Procedural History

Plaintiffs moved for partial summary judgment against Andrews and the other individual officers named in this action. At the same time, the City and individual officers moved for summary judgment against plaintiffs. Plaintiffs framed their motion and briefing regarding the events at Navy Pier around Andrews' actions and did not refer to Authority's permit policy. In contrast, the City and its officers expressly structured their arguments with reference to the constitutionality of Authority's policy.

In granting the City's and the officers' motion and denying plaintiffs', the Opinion noted that plaintiffs did not respond to the City's and the officers' arguments about the policy until their reply brief, and even then they "left it unclear whether they were challenging the permit requirement on its face or as applied" (Opinion at 840). This Court then went on to find that the permit policy was constitutional on its face (id. at 840-41).

Authority has now moved for judgment on the pleadings on the ground that the Opinion's holding as to the permit policy has "resolve[d] all legal grounds for plaintiffs' claims against the Authority" (A. Mot. at 4).*fn4 Plaintiffs oppose Authority's motion, arguing that this Court did not need to reach the issue of the permit's constitutionality because it could have granted the City's and the officers' motion for summary judgment solely on the issue of qualified immunity. Plaintiffs argue that because they did not present the issue of the permit's constitutionality in their briefs they did not have the opportunity to fully litigate the issue, so that the holding was superfluous (P. Supp. Resp. Mem. at 2-4).

Issue Preclusion

Because this court has already found that Authority's permit policy is facially constitutional, defensive issue preclusion operates to prevent plaintiffs from relitigating that issue.*fn5 As explained in Washington Group Int'l, Inc. v. Bell, Boyd & Lloyd, LLC, 383 F.3d 633, 636 (7th Cir. 2004):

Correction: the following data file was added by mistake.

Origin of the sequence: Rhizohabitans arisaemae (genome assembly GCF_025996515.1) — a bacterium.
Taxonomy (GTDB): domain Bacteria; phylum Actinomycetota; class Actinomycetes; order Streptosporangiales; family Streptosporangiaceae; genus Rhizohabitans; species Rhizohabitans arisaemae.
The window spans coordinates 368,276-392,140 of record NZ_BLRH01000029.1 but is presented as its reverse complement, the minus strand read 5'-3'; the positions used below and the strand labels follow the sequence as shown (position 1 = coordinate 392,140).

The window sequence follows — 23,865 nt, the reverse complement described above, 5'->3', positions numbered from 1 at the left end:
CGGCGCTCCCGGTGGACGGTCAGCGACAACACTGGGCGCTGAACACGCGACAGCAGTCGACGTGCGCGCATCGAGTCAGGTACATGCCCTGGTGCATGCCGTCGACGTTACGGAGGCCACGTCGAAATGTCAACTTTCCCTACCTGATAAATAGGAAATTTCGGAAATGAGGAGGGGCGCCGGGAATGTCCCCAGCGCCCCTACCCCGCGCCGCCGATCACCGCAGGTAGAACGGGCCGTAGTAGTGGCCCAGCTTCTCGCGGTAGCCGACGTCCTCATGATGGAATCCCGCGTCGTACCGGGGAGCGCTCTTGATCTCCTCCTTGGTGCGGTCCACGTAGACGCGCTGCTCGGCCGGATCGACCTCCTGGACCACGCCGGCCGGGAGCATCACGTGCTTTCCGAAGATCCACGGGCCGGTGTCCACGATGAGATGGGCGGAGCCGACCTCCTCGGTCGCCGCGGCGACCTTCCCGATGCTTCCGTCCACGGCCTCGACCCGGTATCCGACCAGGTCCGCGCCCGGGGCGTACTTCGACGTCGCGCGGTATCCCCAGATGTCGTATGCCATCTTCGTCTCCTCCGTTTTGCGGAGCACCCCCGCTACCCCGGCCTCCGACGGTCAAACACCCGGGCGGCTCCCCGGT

[W]e apply the federal common law of issue preclusion. Under that law, a party seeking to invoke preclusion must show four things:

1) the issue sought to be precluded must be the same as that involved in the prior action, 2) the issue must have been actually litigated, 3) the determination of the issue must have been essential to the final judgment, and 4) the party against whom estoppel is invoked must be fully represented in the prior action.

Analysis in terms of those elements confirms beyond dispute that plaintiffs are precluded on the issue of the permit policy's constitutionality.

There is no question as to the first, second, and fourth elements: the issue is the same, it was actually litigated and plaintiffs were active parties in the earlier decision. In resolving the cross-motions by plaintiffs and by the City and its officers, the Opinion expressly found Authority's permit policy facially constitutional.

But as to the third element, plaintiffs (though not expressly arguing against issue preclusion) contend that the Opinion's holding regarding the permit policy's constitutionality was not necessary. According to plaintiffs, because the Opinion's grant of summary judgment found Andrews was entitled to qualified immunity, the outcome is not "inconsistent" with their theory of the case (P. Supp. Mem. at 3). Therefore, they say, this Court need not adhere to the Opinion's other holdings in evaluating Authority's current motion.